- South Willis neighborhood creates togetherness in a time of isolation
- Hedge Road residents prep for relocation
- In-Town residents successfully alter zoning regulations
- Work underway at new Prosperity Gardens project in Beardsley Park
- Garden Hills residents continue to deal with flooding as they wait for city solutions
- Champaign duo use after-school program to reduce violence in one low-income neighborhood
- Busey Avenue to get needed repairs – in 2021
- Wilbur Heights residents stuck in industrial “hodge-podge”
- Clark Park continues to fight against building of giant houses
- Shadow Wood residents endure short-term construction disruption for long-term gains
- Limited funding prevents West Urbana brick sidewalks from being accessible
- South Willis neighborhood group going strong after 35 years
- Residents: New apartments threaten historic Washington Street neighborhood
- Silverwood residents hope new name will create positive change
- Anschick’s First Neighborhood Association disbands
- Urbana Park District planning demolitions of affordable housing to expand park space, neighbors concerned
- Displaced Bristol Place residents to return home
- Clark Park neighbors work to bring back community-wide events
- Lierman neighborhood continues to face difficulties to receive “quality of life”
- Zoning debate leaves Clark Park homes at risk
The Countrybrook Apartment complex is no stranger to on-going violence and tragedy.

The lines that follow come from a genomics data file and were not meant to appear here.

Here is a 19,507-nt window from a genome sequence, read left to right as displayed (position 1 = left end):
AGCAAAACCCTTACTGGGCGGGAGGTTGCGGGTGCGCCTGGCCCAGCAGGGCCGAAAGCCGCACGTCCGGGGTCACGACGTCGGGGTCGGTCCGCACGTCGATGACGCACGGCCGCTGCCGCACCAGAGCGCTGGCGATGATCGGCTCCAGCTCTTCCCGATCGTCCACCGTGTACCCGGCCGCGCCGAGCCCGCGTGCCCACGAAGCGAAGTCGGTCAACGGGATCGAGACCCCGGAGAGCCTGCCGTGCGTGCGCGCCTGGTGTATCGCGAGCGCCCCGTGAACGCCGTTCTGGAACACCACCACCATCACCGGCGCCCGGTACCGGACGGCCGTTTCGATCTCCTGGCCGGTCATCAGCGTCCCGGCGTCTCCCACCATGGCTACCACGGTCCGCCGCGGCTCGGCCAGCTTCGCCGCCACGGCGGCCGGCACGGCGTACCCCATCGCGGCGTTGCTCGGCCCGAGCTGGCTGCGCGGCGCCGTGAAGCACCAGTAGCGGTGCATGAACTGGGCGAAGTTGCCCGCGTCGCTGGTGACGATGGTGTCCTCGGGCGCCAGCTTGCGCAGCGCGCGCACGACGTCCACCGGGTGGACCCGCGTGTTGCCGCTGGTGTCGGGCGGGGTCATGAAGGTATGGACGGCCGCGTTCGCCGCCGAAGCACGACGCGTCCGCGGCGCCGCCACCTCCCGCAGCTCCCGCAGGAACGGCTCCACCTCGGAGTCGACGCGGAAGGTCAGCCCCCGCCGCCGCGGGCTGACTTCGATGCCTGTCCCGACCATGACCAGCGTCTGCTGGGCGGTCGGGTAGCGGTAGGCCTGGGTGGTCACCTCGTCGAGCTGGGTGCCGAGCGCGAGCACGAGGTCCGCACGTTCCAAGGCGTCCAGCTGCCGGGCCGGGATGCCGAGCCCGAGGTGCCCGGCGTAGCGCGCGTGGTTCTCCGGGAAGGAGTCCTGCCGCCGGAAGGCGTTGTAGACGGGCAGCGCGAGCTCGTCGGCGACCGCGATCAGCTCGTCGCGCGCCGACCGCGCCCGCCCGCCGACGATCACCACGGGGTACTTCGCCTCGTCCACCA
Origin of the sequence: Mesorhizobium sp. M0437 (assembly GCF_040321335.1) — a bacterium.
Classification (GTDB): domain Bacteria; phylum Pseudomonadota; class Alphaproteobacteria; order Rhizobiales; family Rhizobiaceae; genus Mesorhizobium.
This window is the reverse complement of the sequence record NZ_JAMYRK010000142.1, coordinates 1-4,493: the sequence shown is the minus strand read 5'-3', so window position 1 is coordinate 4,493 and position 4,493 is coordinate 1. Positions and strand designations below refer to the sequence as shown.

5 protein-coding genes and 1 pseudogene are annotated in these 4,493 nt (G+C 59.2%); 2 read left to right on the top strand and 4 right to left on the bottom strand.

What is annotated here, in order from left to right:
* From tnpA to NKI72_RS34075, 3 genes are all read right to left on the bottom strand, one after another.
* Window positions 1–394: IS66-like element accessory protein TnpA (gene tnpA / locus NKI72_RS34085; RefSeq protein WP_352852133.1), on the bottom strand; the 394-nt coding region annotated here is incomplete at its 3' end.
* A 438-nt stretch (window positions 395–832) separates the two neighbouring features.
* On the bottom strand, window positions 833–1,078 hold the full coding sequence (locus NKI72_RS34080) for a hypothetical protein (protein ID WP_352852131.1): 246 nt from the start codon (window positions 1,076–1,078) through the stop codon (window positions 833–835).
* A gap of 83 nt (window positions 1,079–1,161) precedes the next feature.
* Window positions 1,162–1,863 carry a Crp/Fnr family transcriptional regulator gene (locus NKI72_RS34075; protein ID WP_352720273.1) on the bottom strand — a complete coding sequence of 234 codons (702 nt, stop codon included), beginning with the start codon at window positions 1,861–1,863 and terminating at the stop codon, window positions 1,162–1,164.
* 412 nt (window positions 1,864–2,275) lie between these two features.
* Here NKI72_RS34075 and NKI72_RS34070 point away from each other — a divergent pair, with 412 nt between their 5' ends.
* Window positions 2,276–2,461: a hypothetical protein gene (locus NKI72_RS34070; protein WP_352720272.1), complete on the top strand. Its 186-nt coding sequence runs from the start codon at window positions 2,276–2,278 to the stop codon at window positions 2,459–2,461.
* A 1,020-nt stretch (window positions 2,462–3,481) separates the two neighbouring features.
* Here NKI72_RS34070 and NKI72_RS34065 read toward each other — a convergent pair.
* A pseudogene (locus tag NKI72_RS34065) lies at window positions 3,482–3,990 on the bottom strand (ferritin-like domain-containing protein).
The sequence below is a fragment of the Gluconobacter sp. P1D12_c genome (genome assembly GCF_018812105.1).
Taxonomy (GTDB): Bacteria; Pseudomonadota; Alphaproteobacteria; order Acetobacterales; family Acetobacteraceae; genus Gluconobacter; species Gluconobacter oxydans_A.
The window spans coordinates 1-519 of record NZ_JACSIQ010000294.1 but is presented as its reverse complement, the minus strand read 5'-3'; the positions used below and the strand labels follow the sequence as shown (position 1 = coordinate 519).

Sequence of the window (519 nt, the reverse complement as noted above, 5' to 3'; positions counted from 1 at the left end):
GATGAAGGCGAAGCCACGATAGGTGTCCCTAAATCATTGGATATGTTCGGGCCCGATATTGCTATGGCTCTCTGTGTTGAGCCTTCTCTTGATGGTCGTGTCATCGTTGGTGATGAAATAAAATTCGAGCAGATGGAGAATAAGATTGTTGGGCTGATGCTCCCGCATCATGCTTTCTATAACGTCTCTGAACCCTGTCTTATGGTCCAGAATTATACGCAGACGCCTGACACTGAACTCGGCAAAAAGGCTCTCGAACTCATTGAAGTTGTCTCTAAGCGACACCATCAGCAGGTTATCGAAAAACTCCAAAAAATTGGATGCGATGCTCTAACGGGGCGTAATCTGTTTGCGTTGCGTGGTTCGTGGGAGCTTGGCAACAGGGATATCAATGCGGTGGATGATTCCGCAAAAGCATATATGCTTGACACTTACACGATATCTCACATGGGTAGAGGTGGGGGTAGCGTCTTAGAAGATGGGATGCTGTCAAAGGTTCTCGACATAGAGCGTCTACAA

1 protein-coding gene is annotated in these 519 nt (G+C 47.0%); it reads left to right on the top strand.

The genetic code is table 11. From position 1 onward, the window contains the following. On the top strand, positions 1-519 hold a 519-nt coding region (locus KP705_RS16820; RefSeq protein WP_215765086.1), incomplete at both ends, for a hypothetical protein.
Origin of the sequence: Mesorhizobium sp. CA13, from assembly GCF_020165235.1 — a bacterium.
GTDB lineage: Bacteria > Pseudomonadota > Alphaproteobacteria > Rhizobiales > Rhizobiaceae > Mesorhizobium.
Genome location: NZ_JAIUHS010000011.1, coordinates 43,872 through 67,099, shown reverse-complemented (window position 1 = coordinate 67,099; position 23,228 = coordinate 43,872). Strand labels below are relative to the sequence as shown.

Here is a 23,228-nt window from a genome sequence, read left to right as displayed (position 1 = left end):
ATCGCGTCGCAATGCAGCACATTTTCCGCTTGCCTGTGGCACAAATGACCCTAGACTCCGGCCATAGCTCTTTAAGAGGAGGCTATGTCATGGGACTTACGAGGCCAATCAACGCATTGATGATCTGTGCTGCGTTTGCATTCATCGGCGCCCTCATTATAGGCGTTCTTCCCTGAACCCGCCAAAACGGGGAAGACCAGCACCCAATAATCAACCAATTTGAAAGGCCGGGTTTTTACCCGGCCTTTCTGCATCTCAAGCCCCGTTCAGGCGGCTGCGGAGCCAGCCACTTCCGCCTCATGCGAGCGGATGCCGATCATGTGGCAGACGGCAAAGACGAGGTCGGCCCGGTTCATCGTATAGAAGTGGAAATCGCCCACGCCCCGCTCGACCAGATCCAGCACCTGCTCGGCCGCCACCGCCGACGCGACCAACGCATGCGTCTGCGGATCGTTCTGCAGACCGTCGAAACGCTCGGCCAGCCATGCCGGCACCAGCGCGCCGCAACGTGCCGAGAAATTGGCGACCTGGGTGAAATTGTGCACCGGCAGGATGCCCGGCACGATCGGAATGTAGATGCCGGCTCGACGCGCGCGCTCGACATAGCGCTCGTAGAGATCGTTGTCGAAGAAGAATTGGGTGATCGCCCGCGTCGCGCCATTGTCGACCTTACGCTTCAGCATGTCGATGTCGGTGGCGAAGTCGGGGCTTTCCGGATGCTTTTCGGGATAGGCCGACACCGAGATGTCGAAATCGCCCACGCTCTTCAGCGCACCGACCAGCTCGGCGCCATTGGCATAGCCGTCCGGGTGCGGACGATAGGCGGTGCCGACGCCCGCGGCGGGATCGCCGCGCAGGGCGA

The apartment complex tucked into the 2500 block of West Springfield Ave. in Champaign, Illinois, has been home to multiple fatal shootings over the last decade. The most recent shooting took the life of a 21-year-old Scott Roth on May 5, earlier this year, according to Champaign Police Reports.
According to the report, Roth’s death, “came about 22 hours after an exchange of gunfire early Saturday at the Countrybrook apartment complex on West Springfield Avenue that police Chief Anthony Cobb described as a ‘gun battle.’ One man was injured in that incident.”
On Nov. 25, 2017, 28-year-old Martrell Johnson was shot and killed in the complex parking lot. After two years of police investigations, 30-year-old Travis Marshall was charged with first-degree murder, but was offered a second-degree murder plea-deal and will spend 20 years in prison as of July, according to court documents and Champaign Police reports.
Countrybrook has seen at least two other shooting incidents resulting in serious injury or death since 2012.
Two Champaign natives, Tina Newberry and Latricia Johnson, said they are committed to reducing violence in the low-income neighborhood.
Countrybrook is one of five project-based rent-subsidized apartment complexes in the greater Champaign area and the only one that provides housing for families; the other four are exclusive to senior citizens, according to Champaign area housing advocate, Esther Patt.
Countrybrook has 76 two- and three-bedroom townhouses for families and children, and 74 one-bedroom apartments designated for senior citizens. Since Countrybrook is a low-income housing solution, the United States Department of Housing and Urban Development (HUD) pays a share of tenants’ rent, which is determined by a household’s gross income.
According to Patt, there are about 2,800 households in Champaign County receiving rent subsidies, while about 15,000 need subsidies. HUD sponsored housing in the Champaign area, including Countrybrook, have waitlists and seldom have vacancies.
Low-income families have few options when it comes to housing in Champaign. On-going crime, especially in neighborhoods such as Countrybrook, isn’t enough to deter families from living there. Moving out of the complex means families are forced to give up their subsidies, since aid is attached to apartment units, not households, according to Patt.